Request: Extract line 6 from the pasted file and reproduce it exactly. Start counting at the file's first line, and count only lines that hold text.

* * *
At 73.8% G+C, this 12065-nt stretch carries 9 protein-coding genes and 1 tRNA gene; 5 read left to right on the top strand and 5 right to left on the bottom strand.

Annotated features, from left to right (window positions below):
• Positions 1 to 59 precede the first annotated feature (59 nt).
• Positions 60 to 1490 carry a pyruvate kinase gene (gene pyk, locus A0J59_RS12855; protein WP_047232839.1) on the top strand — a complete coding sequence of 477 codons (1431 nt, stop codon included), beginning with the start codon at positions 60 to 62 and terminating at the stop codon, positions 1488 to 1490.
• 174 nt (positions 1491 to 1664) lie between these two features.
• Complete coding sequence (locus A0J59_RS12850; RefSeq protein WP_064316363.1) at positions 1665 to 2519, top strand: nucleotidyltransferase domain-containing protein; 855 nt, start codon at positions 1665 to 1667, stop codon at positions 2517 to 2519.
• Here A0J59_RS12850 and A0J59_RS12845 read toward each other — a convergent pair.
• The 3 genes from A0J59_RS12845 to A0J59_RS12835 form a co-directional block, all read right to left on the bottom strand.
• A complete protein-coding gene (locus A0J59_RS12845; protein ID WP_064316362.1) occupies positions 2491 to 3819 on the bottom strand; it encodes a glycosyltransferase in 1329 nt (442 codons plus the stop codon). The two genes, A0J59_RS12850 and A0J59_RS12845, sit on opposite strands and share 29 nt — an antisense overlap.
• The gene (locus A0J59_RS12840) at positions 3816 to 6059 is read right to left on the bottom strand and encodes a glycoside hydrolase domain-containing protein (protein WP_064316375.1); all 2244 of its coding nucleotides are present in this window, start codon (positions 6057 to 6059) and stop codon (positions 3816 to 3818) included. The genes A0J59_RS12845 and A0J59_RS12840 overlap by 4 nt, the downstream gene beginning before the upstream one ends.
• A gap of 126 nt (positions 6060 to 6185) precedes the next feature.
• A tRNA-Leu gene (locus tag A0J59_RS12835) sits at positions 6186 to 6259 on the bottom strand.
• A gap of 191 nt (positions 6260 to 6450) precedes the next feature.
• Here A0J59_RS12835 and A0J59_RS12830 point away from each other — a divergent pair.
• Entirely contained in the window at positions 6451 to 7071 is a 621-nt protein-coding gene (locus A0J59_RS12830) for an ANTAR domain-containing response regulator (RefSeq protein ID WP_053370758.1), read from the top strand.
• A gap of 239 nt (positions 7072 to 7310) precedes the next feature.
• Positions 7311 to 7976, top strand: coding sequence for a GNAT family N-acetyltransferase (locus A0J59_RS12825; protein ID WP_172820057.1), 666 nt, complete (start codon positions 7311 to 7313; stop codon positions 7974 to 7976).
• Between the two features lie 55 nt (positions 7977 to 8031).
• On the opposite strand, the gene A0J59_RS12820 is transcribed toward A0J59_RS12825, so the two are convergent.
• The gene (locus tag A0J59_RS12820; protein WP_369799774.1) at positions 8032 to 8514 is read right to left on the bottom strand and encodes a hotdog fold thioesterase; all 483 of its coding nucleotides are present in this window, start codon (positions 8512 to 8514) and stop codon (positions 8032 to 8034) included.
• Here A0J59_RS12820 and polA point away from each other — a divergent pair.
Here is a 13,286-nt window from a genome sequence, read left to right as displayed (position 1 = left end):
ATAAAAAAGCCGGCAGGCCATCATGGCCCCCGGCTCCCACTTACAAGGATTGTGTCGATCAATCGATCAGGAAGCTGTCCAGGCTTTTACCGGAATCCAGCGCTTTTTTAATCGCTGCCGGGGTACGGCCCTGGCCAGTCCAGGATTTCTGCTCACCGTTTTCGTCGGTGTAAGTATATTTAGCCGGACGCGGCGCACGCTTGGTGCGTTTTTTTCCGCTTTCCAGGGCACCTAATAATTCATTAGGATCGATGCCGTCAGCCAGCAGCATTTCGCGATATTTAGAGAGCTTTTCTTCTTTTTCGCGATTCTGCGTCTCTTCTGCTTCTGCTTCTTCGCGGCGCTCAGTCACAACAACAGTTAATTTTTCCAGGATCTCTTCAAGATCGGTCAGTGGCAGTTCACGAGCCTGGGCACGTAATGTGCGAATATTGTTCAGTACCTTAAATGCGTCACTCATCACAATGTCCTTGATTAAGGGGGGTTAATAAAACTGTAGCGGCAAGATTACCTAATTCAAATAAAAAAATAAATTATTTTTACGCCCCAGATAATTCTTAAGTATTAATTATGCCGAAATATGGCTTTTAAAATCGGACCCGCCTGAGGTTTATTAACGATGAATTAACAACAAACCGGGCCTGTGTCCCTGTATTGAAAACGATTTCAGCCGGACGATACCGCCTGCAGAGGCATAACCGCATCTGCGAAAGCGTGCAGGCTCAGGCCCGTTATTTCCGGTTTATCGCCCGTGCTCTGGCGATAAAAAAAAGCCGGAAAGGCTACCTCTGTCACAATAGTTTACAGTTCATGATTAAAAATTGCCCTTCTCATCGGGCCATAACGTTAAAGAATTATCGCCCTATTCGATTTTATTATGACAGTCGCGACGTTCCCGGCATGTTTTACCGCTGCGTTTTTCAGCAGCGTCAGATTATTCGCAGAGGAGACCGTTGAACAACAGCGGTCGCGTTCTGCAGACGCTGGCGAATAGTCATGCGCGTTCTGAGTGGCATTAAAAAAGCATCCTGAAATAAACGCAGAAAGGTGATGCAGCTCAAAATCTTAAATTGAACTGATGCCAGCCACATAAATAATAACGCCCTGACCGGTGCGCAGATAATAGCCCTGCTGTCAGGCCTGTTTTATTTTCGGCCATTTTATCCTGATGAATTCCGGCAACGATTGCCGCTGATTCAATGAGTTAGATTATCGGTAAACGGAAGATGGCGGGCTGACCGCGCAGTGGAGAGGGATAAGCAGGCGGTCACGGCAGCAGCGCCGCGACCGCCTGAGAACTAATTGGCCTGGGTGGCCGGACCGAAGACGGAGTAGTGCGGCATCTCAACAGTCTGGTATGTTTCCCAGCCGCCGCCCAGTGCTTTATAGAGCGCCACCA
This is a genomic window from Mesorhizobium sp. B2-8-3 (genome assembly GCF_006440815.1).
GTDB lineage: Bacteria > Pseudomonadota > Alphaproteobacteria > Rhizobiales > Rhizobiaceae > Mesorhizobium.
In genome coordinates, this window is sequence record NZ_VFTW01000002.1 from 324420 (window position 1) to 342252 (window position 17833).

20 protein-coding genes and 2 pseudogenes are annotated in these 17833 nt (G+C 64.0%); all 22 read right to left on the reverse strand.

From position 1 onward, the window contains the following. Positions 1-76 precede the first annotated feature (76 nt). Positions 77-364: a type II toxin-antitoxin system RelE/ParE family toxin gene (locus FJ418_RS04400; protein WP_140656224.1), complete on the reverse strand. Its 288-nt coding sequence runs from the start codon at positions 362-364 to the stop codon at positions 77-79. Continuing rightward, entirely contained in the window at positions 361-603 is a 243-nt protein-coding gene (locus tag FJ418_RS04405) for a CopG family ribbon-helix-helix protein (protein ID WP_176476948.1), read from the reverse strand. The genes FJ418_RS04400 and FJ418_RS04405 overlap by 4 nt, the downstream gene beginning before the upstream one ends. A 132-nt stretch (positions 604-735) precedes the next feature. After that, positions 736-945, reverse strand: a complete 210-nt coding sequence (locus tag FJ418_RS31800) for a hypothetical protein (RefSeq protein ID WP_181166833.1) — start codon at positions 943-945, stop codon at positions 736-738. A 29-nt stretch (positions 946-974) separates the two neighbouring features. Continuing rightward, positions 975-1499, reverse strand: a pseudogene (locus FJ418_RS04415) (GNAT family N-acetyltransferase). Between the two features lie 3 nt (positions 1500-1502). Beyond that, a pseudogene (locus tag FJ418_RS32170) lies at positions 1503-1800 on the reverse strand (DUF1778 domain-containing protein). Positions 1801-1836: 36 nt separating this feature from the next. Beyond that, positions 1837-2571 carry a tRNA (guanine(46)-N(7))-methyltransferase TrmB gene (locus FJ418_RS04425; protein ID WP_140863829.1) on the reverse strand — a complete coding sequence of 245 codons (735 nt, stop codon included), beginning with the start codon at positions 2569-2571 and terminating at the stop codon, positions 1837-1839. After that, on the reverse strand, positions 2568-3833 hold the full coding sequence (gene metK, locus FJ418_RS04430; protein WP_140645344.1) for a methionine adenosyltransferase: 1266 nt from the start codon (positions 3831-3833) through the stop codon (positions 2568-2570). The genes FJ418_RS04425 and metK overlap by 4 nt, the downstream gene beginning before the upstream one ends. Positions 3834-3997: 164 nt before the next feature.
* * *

• Complete coding sequence (locus A0J59_RS12850; RefSeq protein WP_064316363.1) at positions 1665 to 2519, top strand: nucleotidyltransferase domain-containing protein; 855 nt, start codon at positions 1665 to 1667, stop codon at positions 2517 to 2519.